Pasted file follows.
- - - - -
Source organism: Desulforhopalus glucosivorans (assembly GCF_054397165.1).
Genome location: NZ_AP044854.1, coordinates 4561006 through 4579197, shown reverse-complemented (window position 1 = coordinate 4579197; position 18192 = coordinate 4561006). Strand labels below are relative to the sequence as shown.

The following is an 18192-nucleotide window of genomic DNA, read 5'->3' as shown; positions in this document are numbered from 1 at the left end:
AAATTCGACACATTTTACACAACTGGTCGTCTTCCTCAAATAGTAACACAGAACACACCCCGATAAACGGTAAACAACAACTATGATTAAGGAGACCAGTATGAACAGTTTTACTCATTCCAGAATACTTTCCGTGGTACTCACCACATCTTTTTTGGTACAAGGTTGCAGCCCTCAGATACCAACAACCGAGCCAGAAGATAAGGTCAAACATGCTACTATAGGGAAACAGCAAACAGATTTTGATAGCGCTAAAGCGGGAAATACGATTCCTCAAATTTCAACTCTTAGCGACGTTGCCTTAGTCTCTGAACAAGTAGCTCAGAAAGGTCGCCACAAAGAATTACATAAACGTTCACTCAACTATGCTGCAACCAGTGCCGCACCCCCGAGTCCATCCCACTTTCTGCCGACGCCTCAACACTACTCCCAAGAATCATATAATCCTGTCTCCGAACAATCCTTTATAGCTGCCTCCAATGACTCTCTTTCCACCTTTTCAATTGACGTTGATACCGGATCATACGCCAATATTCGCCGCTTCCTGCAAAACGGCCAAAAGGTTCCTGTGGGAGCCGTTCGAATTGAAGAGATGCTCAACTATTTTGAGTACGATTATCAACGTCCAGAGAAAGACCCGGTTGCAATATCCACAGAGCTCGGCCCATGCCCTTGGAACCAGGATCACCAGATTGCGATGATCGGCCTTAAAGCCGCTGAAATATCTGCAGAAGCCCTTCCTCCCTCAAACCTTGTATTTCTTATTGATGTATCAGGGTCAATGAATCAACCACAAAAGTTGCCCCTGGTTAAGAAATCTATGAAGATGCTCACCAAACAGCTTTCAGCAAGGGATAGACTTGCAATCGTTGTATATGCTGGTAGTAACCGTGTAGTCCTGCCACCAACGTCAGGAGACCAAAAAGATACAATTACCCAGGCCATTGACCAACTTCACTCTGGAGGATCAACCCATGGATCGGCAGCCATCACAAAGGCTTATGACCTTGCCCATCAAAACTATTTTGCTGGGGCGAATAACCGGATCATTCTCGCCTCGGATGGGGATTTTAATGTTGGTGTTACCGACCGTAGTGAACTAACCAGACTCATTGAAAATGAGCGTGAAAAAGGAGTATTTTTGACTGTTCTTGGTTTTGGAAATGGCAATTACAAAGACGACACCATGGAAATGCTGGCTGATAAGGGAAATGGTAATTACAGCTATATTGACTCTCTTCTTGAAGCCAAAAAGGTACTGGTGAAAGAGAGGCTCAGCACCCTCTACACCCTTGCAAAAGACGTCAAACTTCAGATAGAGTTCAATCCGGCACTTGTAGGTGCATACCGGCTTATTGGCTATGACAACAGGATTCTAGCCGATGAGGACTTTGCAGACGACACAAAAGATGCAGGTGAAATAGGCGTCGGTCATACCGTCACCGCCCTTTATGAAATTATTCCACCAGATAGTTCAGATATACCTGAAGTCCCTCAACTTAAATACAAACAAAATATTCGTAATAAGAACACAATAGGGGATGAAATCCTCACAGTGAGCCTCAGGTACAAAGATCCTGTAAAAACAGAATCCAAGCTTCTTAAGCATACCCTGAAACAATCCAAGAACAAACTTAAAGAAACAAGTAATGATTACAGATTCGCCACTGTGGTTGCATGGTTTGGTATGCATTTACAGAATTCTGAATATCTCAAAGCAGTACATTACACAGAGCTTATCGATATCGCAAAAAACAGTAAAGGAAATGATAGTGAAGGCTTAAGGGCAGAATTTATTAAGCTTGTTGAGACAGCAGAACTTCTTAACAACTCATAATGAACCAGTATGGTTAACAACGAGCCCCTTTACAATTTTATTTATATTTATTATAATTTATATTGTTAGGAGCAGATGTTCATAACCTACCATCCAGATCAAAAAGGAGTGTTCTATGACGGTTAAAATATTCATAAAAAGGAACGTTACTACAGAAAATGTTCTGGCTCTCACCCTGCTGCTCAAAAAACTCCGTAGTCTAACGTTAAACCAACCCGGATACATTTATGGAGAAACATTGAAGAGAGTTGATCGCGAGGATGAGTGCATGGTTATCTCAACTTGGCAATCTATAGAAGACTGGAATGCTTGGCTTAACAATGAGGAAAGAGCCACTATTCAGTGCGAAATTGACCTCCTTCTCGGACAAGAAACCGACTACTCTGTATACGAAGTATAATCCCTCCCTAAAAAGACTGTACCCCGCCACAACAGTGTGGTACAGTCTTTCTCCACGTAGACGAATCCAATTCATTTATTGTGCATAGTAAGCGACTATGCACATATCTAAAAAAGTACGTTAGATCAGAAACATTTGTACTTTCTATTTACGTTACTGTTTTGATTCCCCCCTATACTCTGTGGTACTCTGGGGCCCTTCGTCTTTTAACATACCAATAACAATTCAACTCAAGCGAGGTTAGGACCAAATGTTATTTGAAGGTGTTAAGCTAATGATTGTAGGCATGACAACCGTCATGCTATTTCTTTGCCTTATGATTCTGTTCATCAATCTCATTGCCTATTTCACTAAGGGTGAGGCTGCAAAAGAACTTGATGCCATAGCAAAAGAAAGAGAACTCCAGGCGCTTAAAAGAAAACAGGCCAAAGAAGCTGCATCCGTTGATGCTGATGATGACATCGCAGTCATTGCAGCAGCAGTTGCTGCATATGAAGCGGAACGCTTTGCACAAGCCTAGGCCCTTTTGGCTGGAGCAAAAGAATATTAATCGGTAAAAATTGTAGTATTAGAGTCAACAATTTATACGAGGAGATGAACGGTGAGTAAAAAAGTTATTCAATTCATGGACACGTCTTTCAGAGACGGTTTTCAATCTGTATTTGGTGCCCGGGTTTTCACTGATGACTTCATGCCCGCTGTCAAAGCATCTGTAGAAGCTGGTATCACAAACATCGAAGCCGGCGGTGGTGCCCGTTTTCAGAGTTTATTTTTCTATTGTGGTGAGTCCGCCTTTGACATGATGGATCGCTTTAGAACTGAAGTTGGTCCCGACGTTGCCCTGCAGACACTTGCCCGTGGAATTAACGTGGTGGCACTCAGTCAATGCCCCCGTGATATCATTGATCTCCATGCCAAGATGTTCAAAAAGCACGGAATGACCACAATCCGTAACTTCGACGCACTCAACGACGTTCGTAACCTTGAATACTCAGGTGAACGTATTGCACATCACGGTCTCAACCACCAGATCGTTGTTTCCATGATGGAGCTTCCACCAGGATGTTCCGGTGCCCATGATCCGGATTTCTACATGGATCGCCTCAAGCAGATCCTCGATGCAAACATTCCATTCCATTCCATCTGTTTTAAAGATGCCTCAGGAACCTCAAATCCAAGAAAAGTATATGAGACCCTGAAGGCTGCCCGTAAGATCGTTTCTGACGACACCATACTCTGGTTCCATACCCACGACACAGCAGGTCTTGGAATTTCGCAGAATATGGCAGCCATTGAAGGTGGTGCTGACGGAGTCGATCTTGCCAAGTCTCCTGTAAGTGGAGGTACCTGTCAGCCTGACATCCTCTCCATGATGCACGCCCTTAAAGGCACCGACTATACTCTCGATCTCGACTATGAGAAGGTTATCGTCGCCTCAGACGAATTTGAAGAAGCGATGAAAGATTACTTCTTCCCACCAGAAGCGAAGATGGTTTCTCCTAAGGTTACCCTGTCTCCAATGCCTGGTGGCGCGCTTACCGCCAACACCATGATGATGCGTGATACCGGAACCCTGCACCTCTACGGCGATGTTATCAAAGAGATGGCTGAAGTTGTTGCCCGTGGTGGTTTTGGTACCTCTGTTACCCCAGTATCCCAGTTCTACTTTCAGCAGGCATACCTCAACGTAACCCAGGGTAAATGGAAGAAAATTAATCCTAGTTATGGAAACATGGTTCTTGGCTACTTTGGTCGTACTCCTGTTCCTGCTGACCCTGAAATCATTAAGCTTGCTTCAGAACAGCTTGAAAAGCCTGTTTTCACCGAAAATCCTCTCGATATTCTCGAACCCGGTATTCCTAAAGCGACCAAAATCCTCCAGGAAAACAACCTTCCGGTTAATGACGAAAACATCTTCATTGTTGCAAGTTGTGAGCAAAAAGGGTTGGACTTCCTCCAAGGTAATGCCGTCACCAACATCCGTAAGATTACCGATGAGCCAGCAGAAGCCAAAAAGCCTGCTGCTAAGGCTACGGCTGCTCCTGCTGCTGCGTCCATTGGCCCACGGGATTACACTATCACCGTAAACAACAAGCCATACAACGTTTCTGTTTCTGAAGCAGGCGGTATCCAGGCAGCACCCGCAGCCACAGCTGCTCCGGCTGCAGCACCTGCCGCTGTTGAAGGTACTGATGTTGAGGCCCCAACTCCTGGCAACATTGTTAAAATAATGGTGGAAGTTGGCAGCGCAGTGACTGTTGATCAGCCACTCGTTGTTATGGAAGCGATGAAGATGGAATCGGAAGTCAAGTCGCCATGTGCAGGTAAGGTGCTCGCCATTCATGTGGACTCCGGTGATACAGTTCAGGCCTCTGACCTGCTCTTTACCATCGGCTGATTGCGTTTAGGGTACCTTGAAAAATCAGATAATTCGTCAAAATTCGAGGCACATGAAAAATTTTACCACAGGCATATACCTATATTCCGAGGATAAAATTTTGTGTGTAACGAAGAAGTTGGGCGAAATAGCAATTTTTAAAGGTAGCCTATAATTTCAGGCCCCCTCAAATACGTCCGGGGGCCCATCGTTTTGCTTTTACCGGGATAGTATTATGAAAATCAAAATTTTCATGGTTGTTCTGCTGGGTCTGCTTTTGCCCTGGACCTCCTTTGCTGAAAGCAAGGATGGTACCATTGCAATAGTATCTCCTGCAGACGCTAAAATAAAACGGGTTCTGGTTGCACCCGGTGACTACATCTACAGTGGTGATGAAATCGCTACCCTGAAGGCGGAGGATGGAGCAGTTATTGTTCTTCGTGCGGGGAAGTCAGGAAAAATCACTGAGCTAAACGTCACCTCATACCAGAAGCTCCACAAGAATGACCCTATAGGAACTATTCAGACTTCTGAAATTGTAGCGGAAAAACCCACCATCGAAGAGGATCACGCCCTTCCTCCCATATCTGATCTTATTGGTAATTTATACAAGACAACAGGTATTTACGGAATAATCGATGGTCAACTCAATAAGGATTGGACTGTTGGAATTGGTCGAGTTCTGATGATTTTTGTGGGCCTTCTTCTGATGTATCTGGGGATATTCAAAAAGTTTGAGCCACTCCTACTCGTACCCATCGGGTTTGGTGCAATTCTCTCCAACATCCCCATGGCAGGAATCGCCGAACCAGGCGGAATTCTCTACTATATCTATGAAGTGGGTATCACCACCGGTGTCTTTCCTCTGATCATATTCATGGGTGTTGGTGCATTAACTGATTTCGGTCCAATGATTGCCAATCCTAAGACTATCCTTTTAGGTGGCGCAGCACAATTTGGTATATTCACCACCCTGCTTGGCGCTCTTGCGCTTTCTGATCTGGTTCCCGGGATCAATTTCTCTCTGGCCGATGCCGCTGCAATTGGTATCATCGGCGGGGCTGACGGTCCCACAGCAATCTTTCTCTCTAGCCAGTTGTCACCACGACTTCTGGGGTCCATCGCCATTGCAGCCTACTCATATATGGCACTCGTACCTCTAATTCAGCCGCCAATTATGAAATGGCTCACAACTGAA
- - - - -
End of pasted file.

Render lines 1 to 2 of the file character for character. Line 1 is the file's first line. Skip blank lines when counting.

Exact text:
Source organism: Desulforhopalus glucosivorans (assembly GCF_054397165.1).
Genome location: NZ_AP044854.1, coordinates 4561006 through 4579197, shown reverse-complemented (window position 1 = coordinate 4579197; position 18192 = coordinate 4561006). Strand labels below are relative to the sequence as shown.